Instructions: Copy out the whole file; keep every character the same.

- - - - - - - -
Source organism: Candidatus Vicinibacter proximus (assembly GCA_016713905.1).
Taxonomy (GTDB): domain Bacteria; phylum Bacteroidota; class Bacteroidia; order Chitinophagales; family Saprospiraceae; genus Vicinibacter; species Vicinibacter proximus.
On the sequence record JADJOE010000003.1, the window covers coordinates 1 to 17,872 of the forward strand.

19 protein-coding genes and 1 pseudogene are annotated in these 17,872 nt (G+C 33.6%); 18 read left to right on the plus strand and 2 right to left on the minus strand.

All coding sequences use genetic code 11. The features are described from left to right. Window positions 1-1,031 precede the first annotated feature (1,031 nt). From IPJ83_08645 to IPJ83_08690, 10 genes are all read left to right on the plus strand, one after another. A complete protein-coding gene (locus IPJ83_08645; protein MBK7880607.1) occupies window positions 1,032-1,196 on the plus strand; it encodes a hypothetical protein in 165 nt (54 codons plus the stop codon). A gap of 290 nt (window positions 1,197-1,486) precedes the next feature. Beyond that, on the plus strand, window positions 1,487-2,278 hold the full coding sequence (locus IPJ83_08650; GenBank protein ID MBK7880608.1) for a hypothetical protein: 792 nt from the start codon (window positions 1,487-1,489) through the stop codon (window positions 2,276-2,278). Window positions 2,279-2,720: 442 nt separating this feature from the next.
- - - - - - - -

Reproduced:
Source organism: Candidatus Vicinibacter proximus (assembly GCA_016713905.1).
Taxonomy (GTDB): domain Bacteria; phylum Bacteroidota; class Bacteroidia; order Chitinophagales; family Saprospiraceae; genus Vicinibacter; species Vicinibacter proximus.
On the sequence record JADJOE010000003.1, the window covers coordinates 1 to 17,872 of the forward strand.

19 protein-coding genes and 1 pseudogene are annotated in these 17,872 nt (G+C 33.6%); 18 read left to right on the plus strand and 2 right to left on the minus strand.

All coding sequences use genetic code 11. The features are described from left to right. Window positions 1-1,031 precede the first annotated feature (1,031 nt). From IPJ83_08645 to IPJ83_08690, 10 genes are all read left to right on the plus strand, one after another. A complete protein-coding gene (locus IPJ83_08645; protein MBK7880607.1) occupies window positions 1,032-1,196 on the plus strand; it encodes a hypothetical protein in 165 nt (54 codons plus the stop codon). A gap of 290 nt (window positions 1,197-1,486) precedes the next feature. Beyond that, on the plus strand, window positions 1,487-2,278 hold the full coding sequence (locus IPJ83_08650; GenBank protein ID MBK7880608.1) for a hypothetical protein: 792 nt from the start codon (window positions 1,487-1,489) through the stop codon (window positions 2,276-2,278). Window positions 2,279-2,720: 442 nt separating this feature from the next.